Instrumental Reason as a Hindering Factor for Meaningful Technology Design

by Wolfgang Hofkirchner & Robert M. Bichler

Published in: tripleC (cognition, communication, co-operation): Journal for a Global Sustainable Information Society 7 (2):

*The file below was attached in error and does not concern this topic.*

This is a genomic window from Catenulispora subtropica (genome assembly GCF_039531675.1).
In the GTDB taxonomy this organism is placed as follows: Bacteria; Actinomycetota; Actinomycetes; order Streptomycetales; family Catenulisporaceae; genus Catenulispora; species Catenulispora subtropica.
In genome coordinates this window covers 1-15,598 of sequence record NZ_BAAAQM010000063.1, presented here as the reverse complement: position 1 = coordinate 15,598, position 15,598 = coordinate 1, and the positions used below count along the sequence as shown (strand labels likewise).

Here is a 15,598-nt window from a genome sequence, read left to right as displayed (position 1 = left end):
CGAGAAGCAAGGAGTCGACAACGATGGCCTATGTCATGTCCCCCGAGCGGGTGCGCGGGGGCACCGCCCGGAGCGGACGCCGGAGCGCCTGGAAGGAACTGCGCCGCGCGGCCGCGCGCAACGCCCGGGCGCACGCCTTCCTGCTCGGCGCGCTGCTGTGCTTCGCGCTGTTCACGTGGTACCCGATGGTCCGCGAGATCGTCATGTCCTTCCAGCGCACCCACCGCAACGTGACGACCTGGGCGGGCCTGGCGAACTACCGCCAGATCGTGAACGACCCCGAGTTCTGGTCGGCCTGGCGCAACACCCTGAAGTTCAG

Traditionally, there has been a distinction between applied sciences and basic sciences which – so is a widely shared believe – is getting blurred now. The image of an engineer employed in a private lab and taking orders from his employer that is in sharp contrast to the image of an academic just satisfying his curiosity is said to be old-fashioned and outdated. It is true that scientists enjoy a freedom of research within given financial, policy and other constraints. But this is rather due to the fact that research and development starting with the last quarter of the last century have been streamlined world-wide according to neoliberal economic policies of liberalisation, privatisation, and deregulation than to the general statement that science at any time is part of society and thus responsive, be it in a direct or an indirect manner, to historically developing societal needs. Otherwise one could not explain why in developed and thus rich countries many disciplines, in particular, in humanities, are publicly stigmatised beautiful but useless and suffer cuts and total suspensions. It is the short-sighted economic interest that has been taken command in scientific affairs and this neolibral paradigm is exported into the rest of the world. Via public and private transnational funding agencies, such as e.g. the European Research Framework Programme or The Bill and Melinda Gates Foundation, a neoliberal streamlining of science more and more takes place on a global scale with the hegemonic goal to create a global economic output oriented understanding of research and development. Instrumental reason therefore serves as the basic worldview that underlies research and funding policies. Science and research are undergoing a colonialization process in which instrumental rationality spills from the economic sub-system over to other areas of life and “achieves dominance there at the expense of moral-practical and aesthetical-practical rationality” (Habermas 1987: 304). Lenin argued that under imperialism, big companies dominate the economy and that capital struggles “for the sources of raw materials, for the export of capital, for ‘spheres of influence,’ i.e., for spheres of good business, concessions, monopolist profits, and so on; in fine, for economic territory in general” (Lenin 1917: 266). Lenin failed in his assumption that such a form of imperialism is the highest stage of capitalism. As one can witness today, capital also achieves dominance in the area of intellectual work, which is transformed into exploitable intellectual capital. We are observing a shift from industrial capitalism towards informational capitalism or, in terms of the European Union, towards a ”knowledge economy“. “The 7th Framework Programme is conceived to become the backbone in the construction of a European knowledge economy“ (Commission of the European Communities 2006: 17). For the EU, the industry is the main driving force for innovations: “The 7th Framework Programme is tailored to better meet industry’s needs. (…) Actions to support research for SMEs carried out by universities and research centres will be scaled up significantly. (…) Large initiatives of industrial and technological research at European scale will be launched in a selected number of areas of particular relevance for the EU. In addition, industry participation in all funding schemes will be encouraged and special attention will also be made to encourage industry to more actively contribute to the Networks of Excellence“ (Commission of the European Communities 2006: 8).